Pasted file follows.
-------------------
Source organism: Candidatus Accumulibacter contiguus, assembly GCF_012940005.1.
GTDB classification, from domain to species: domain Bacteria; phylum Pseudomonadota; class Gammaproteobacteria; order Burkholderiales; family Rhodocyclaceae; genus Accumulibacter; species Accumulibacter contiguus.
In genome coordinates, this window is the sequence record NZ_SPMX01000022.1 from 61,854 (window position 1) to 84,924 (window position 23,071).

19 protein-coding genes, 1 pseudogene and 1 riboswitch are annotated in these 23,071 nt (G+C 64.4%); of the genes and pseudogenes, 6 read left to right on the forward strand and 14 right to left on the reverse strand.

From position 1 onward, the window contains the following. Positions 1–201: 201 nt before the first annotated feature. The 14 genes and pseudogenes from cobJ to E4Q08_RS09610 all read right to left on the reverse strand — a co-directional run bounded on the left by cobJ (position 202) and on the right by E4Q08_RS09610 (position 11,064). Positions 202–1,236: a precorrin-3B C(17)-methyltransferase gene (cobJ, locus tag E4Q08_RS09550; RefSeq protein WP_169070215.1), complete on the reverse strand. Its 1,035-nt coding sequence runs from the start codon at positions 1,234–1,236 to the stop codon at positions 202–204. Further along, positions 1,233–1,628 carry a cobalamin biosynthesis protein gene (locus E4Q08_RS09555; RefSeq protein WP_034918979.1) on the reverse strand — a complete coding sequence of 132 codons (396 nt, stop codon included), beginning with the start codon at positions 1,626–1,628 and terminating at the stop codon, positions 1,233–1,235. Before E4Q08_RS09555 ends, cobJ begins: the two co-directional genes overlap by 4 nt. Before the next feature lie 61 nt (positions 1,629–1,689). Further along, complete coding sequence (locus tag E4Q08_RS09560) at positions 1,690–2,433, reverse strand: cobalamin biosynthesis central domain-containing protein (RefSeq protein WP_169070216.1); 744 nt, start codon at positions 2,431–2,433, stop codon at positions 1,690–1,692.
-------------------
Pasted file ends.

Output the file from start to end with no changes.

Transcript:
Source organism: Candidatus Accumulibacter contiguus, assembly GCF_012940005.1.
GTDB classification, from domain to species: domain Bacteria; phylum Pseudomonadota; class Gammaproteobacteria; order Burkholderiales; family Rhodocyclaceae; genus Accumulibacter; species Accumulibacter contiguus.
In genome coordinates, this window is the sequence record NZ_SPMX01000022.1 from 61,854 (window position 1) to 84,924 (window position 23,071).

19 protein-coding genes, 1 pseudogene and 1 riboswitch are annotated in these 23,071 nt (G+C 64.4%); of the genes and pseudogenes, 6 read left to right on the forward strand and 14 right to left on the reverse strand.

From position 1 onward, the window contains the following. Positions 1–201: 201 nt before the first annotated feature. The 14 genes and pseudogenes from cobJ to E4Q08_RS09610 all read right to left on the reverse strand — a co-directional run bounded on the left by cobJ (position 202) and on the right by E4Q08_RS09610 (position 11,064). Positions 202–1,236: a precorrin-3B C(17)-methyltransferase gene (cobJ, locus tag E4Q08_RS09550; RefSeq protein WP_169070215.1), complete on the reverse strand. Its 1,035-nt coding sequence runs from the start codon at positions 1,234–1,236 to the stop codon at positions 202–204. Further along, positions 1,233–1,628 carry a cobalamin biosynthesis protein gene (locus E4Q08_RS09555; RefSeq protein WP_034918979.1) on the reverse strand — a complete coding sequence of 132 codons (396 nt, stop codon included), beginning with the start codon at positions 1,626–1,628 and terminating at the stop codon, positions 1,233–1,235. Before E4Q08_RS09555 ends, cobJ begins: the two co-directional genes overlap by 4 nt. Before the next feature lie 61 nt (positions 1,629–1,689). Further along, complete coding sequence (locus tag E4Q08_RS09560) at positions 1,690–2,433, reverse strand: cobalamin biosynthesis central domain-containing protein (RefSeq protein WP_169070216.1); 744 nt, start codon at positions 2,431–2,433, stop codon at positions 1,690–1,692.